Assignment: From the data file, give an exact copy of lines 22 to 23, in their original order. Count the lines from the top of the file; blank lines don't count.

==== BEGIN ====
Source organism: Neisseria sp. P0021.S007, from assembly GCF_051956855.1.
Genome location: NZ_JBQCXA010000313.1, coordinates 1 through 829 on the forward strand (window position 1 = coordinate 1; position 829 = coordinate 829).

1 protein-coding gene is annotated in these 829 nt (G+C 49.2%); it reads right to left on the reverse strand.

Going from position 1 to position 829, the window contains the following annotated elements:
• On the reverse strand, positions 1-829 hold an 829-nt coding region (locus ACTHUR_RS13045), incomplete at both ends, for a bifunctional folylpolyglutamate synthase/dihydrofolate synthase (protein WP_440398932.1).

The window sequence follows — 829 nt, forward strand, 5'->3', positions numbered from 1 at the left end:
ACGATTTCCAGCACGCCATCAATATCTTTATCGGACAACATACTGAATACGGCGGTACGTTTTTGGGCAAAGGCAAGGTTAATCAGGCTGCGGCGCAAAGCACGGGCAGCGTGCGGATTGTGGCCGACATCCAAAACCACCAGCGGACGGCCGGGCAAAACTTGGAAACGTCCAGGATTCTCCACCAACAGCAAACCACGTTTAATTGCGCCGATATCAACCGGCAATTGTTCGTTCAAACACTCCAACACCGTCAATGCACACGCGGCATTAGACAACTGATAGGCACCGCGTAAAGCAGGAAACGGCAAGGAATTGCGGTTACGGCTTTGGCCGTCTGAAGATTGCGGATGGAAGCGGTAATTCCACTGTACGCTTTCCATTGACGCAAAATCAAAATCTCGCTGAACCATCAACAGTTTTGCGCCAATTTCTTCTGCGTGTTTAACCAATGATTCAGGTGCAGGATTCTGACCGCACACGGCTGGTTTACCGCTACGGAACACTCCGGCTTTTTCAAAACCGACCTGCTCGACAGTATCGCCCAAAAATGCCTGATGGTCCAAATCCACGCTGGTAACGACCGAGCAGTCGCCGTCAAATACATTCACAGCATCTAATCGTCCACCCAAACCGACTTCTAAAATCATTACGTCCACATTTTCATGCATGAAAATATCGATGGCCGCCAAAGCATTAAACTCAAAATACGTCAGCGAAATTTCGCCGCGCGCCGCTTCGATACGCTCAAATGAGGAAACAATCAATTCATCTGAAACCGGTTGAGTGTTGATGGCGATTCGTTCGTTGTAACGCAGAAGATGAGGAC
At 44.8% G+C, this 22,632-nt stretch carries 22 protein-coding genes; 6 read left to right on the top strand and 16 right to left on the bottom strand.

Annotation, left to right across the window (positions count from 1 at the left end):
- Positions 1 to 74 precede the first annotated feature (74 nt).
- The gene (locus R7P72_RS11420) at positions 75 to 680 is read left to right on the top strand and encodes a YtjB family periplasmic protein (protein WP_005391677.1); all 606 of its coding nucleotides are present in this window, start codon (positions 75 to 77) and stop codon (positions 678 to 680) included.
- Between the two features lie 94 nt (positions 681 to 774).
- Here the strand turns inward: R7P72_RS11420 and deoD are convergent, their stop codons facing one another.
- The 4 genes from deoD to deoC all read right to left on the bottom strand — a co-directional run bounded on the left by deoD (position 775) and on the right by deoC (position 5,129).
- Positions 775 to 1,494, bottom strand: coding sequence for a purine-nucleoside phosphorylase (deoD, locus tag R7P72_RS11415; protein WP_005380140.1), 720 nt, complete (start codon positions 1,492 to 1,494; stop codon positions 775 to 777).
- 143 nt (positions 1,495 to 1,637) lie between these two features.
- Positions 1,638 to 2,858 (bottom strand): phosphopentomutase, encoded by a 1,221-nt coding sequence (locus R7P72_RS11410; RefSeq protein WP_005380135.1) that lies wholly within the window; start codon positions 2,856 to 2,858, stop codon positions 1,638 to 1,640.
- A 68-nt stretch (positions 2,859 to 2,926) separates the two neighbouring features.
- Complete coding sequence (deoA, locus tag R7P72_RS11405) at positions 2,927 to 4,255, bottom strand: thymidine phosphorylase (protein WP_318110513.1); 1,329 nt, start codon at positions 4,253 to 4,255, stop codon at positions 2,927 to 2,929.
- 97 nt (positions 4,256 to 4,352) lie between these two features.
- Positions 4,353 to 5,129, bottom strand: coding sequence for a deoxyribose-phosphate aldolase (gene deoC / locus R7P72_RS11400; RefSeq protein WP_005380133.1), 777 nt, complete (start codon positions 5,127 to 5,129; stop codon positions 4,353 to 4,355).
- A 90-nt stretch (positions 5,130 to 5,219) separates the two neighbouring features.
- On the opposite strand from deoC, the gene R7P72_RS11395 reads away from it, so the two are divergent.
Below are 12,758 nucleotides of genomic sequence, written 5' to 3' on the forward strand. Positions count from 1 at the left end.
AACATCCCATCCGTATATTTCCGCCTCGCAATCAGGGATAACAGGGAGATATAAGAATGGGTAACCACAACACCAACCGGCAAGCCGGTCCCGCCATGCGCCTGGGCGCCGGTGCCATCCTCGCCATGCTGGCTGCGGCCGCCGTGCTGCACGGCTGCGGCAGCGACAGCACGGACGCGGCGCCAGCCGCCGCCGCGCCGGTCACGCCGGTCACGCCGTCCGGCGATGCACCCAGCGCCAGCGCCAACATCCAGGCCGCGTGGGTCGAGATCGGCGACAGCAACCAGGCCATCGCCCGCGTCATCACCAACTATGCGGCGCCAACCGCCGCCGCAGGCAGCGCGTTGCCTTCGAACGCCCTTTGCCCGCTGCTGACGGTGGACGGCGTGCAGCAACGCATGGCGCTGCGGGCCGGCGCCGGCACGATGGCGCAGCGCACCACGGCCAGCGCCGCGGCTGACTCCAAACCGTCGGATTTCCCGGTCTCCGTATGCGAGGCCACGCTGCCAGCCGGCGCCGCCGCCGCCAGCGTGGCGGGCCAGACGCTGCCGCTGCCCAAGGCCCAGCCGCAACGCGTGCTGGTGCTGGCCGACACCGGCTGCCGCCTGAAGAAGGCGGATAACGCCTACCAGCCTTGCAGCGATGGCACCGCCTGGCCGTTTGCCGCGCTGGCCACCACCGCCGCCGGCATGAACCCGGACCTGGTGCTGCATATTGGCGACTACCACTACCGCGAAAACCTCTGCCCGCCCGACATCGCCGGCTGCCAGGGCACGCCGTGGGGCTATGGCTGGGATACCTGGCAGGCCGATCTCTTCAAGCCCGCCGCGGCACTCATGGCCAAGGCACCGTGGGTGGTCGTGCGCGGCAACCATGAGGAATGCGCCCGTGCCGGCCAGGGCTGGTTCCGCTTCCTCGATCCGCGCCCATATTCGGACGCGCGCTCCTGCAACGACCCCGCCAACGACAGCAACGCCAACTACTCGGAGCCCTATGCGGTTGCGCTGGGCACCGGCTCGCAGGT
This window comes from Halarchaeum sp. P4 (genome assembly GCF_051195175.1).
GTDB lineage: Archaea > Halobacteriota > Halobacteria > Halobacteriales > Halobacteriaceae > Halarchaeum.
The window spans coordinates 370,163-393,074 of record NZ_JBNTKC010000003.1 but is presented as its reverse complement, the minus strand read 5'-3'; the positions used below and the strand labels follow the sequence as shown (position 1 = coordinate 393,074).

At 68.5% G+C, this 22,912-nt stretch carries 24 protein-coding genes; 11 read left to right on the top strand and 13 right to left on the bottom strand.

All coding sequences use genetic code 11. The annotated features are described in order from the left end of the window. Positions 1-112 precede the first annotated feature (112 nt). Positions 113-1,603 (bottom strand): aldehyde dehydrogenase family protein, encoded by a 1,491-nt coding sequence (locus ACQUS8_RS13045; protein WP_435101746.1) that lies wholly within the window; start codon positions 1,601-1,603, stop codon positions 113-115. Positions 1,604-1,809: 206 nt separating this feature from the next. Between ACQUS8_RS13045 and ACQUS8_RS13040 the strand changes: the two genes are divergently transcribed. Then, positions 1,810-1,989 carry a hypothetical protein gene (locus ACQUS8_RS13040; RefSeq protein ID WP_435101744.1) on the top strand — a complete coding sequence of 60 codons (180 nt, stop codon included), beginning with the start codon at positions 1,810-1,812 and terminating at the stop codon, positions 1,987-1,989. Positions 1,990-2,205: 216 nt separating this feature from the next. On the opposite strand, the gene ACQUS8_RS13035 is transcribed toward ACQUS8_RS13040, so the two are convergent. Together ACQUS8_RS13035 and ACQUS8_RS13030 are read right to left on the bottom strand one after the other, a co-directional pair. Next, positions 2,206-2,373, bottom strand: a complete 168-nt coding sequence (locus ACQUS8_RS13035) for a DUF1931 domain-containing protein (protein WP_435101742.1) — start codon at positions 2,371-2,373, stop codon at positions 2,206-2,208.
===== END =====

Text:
- A 90-nt stretch (positions 5,130 to 5,219) separates the two neighbouring features.
- On the opposite strand from deoC, the gene R7P72_RS11395 reads away from it, so the two are divergent.